The Tech - Online EditionMIT's oldest and largest
newspaper & the first
newspaper published
on the web
Boston Weather: 35.0°F | Fair


Honest Bob and the Factory-to-Dealer Incentives

Not As Bad As I’m Making It Sound

By Jacob Schwartz

Staff Writer

MIT alums, Honest Bob, have released their first album after more than eight years as a band. The album itself has been a long time in the making -- the first recording session was in February of 1998. Most of the songs were standards in Honest Bob’s set back then, so long-time fans might be a little tired of them by now, but those fans should still appreciate hearing the studio version of these songs and will probably keep the album in heavy rotation longer than they expect.

Honest Bob are prolific writers (with more than 70 original songs). The band has debuted enough new songs since the inception of the album to easily fill two more albums with the same high-quality songs.

The CD, It’s Not As Bad As I’m Making It Sound, contains a fair sampling of Honest Bob styles. There are two “artist tribute” songs -- songs written in the style of a particular musician, with lyrics about that musician so as not to be a total rip-off -- one for Laurie Anderson and the other for Kim Deal (tracing her career from the Pixies, to the Breeders, and on). Despite Honest Bob being very clearly a “nerd rock” band -- in the same class as They Might Be Giants or Weird Al, although sans accordion -- there is only one song on the CD with even mildly explicitly nerdy lyrics (and one occurrence of the word “asymptotic” in another song). Honest Bob has plenty of nerdy songs in their arsenal, so I expect to see a better representation on the next album. There is no dearth of love songs on this album, though -- particularly unrequited love songs, an Honest Bob staple and a requirement for any nerd rock band. The best example, and very representative of Honest Bob, is “All of the Cool Girls,” which boldly asks “why all of the cool girls are gay.” It’s funny because it’s true.

The CD packaging is almost as fun as the music. The back cover features an excerpt from an index associating topics on the album to the tracks in which they appear: Kitchens -- Track 2. Lindbergh, Charles -- Track 4. Love, futility of due to fundamental incompatibilities of hair style -- Track 1. The liner notes include all the lyrics and a little humorous background on each song.

The album doesn’t include any covers, which you’re guaranteed to hear at least one of at an Honest Bob show. If you’re lucky, that will be their 50’s doo-wop version of Nine Inch Nail’s “Head Like a Hole.” Just brilliant. Typical Honest Bob covers include Frank Black’s “Thalassocracy” and HÜsker DÜ’s “Terms of Psychic Warfare,” although frequent attendance at Honest Bob shows is rewarded with rare treats like the theme to Diff’rent Strokes and Trio’s “Da Da Da” song (from the Volkswagon commercial).

Sadly underrepresented on this album are the “sludgy grungy” numbers (as the band has called them), which Honest Bob does so well. One grungy song did make it to the CD: “I Wish I Was Dead,” a love song, believe it or not. Honest Bob played at The Rat, an infamous punk dive in Boston, a month before it closed and in keeping with the venue, they put together a loud and grungy set which has been one of their best in recent memory. Honest Bob would make a brilliant punk band if they wanted to -- they’d have to work on the image, though.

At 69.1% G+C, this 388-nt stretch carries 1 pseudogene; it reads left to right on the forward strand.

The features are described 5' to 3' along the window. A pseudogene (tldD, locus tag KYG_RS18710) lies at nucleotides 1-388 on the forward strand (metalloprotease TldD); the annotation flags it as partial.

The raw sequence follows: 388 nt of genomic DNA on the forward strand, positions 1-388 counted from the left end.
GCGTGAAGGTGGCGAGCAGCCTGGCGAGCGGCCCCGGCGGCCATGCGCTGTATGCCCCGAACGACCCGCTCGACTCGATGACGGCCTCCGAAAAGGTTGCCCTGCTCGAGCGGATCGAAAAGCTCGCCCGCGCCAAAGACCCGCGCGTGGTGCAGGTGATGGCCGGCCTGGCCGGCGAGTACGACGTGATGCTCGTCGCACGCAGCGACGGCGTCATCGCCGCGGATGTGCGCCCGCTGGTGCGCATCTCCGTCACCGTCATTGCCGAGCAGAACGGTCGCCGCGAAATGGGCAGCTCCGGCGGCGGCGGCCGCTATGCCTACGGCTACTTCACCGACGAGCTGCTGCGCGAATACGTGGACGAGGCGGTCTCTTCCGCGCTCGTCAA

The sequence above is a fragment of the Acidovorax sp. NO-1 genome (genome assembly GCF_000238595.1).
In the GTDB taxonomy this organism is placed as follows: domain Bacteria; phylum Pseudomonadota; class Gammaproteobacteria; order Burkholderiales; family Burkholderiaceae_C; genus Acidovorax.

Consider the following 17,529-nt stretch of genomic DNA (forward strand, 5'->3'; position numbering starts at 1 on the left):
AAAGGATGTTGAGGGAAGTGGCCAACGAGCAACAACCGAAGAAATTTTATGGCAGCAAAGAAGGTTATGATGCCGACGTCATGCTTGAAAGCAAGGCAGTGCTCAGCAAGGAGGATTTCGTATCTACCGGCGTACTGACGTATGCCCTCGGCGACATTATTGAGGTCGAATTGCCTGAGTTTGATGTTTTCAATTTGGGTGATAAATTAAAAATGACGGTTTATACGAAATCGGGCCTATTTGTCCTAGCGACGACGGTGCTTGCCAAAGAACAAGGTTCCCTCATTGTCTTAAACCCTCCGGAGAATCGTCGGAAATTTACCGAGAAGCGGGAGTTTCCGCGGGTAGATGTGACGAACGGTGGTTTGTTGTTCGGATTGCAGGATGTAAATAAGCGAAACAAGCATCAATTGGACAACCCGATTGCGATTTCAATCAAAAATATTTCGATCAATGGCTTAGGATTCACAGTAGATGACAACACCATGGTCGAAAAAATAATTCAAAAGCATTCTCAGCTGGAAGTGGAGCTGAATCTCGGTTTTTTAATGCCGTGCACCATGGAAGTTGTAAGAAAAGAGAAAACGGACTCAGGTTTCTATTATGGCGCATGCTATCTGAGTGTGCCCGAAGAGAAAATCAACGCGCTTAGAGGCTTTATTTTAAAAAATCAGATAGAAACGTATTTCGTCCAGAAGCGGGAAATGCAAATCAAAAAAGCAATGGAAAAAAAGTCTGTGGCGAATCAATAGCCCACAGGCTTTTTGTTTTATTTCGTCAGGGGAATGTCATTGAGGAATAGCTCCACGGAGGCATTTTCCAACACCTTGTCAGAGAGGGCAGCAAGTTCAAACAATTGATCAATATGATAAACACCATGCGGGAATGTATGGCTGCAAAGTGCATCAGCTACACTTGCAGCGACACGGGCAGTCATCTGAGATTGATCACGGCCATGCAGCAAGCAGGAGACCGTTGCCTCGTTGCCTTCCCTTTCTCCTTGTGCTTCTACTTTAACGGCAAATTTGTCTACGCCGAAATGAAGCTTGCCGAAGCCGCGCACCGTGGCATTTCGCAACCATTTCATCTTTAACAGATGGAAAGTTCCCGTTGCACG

The band is composed of four nerds -- did you expect anything less from an MIT band? You only have to look at the band photos on the album or see what they wear to their shows to convince yourself of this. The lead singer, Dan Schmidt, graduated from MIT in ’91 with a degree in Course 21M -- but he has a programming job, I swear! Greg Huang, who got his PhD in Course VI in ’99, took over from previous bass player and Course VI PhD, John Buck ’96, who left Honest Bob for the more glamorous life as a professor at UMass-Dartmouth. Doug Church, who didn’t finish his degree, plays guitar, and Bill Foster ’92 (also Course VI) plays drums.

The band’s history can be traced back to an East Campus 41st West band, Dr LÜst and the Chiefs of the European Space Agency (and you thought Honest Bob was a strange name). The band started performing covers, but decided to enter the MIT Battle of the Bands original division in 1990 just for kicks. Some of the songs that Dan wrote from this era have carried over to Honest Bob, including “I Wish I Dead.” Much of Dr. LÜst graduated in ’91, leaving Dan, John, and Doug to form a new band, with the addition of Bill on drums. Their first show was Battle of the Bands ’92, which they won, earning them the honor of opening for Violent Femmes at the Spring Weekend concert. Recently, Honest Bob has been playing every several months or so at TT The Bear’s. In ’97 and ’98, they opened for Moxy FrÜvous at MIT. At that show, Moxy heaped praise on the band -- look for them to play some more shows together.

The new album will be available May 20th at a CD Release party at the Cambridge Brewing Company restaurant. Starting on the 21st, fans can order the album online from Honest Bob’s website, <>, where anyone can download two MP3’s from the album and read the lyrics to all 70+ songs.